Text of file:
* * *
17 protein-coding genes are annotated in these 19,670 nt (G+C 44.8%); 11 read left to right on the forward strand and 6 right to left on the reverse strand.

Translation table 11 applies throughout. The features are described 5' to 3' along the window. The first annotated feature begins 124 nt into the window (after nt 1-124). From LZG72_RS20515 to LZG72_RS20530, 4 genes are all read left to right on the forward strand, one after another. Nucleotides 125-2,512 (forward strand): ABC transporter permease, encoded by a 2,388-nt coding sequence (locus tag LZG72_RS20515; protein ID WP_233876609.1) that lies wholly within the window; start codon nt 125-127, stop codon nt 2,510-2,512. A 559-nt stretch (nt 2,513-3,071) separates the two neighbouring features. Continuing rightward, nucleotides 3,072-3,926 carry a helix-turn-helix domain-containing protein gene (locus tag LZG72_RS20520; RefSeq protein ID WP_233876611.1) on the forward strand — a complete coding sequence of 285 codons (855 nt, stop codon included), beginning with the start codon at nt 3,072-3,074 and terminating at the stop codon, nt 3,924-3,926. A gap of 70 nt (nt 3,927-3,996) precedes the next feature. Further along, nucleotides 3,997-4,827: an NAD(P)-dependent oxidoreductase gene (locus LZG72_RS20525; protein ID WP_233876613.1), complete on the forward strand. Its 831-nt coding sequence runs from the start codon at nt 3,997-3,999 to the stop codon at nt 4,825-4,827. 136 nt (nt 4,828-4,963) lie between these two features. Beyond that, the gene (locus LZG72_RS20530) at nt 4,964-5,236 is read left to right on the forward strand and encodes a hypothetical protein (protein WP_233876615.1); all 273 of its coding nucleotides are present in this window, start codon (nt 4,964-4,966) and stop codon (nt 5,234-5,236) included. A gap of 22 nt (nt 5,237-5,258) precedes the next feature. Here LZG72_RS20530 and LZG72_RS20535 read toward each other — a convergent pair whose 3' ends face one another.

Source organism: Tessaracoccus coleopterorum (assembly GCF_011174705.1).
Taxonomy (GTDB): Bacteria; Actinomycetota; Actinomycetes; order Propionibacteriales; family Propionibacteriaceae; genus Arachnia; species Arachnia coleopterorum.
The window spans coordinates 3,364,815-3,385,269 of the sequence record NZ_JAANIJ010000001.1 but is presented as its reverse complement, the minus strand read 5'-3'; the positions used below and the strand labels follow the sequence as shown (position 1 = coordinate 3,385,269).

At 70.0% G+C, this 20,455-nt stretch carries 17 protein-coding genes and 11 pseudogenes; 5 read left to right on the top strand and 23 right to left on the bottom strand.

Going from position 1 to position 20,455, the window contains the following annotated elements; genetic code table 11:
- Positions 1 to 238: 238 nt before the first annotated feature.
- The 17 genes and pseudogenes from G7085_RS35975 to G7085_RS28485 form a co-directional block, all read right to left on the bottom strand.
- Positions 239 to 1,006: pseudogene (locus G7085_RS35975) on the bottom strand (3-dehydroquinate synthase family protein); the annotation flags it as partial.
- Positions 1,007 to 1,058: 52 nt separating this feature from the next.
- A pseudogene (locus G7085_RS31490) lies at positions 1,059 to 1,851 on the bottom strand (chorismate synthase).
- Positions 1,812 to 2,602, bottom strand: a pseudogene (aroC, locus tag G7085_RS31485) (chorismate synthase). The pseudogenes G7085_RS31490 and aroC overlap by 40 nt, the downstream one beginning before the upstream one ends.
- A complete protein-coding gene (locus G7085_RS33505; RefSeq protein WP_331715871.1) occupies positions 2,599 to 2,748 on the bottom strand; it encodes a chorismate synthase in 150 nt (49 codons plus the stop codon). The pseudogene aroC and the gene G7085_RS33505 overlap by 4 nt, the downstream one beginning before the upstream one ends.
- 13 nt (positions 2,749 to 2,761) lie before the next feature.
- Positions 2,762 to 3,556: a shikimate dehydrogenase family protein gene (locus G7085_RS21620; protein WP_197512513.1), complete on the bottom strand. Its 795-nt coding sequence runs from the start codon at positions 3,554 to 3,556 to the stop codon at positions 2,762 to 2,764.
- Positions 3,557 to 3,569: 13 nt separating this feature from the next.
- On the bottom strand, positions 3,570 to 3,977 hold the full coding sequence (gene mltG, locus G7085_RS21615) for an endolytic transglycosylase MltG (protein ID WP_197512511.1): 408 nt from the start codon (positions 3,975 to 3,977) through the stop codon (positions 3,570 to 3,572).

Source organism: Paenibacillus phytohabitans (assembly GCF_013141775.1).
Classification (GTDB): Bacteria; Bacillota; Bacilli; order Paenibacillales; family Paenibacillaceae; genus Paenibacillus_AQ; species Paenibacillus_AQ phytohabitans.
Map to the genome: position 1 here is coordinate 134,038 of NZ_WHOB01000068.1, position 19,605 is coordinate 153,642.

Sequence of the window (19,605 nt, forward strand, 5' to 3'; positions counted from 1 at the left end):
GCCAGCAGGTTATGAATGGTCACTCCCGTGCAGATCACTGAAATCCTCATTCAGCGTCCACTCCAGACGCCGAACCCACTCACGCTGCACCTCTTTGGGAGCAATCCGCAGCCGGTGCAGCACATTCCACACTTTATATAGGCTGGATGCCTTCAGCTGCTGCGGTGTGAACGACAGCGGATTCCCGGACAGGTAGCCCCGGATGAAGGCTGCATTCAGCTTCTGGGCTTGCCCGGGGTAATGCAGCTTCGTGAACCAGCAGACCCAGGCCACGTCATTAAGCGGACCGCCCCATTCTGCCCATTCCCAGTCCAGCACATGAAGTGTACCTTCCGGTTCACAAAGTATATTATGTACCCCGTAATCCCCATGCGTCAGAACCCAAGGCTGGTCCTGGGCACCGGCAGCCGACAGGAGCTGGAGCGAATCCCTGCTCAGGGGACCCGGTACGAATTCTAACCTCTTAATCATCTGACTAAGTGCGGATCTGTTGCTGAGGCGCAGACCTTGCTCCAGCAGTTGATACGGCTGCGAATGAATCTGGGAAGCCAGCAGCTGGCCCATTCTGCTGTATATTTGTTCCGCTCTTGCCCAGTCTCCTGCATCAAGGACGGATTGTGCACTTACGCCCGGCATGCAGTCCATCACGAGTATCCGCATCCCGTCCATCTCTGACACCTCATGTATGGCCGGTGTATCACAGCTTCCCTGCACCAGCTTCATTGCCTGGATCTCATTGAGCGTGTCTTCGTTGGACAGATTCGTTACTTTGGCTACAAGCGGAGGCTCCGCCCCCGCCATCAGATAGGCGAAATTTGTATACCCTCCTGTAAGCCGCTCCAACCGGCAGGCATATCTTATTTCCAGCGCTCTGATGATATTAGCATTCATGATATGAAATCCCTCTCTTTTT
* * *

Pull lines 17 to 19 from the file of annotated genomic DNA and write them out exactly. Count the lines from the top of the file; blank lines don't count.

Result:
- Positions 3,557 to 3,569: 13 nt separating this feature from the next.
- On the bottom strand, positions 3,570 to 3,977 hold the full coding sequence (gene mltG, locus G7085_RS21615) for an endolytic transglycosylase MltG (protein ID WP_197512511.1): 408 nt from the start codon (positions 3,975 to 3,977) through the stop codon (positions 3,570 to 3,572).

Source organism: Paenibacillus phytohabitans (assembly GCF_013141775.1).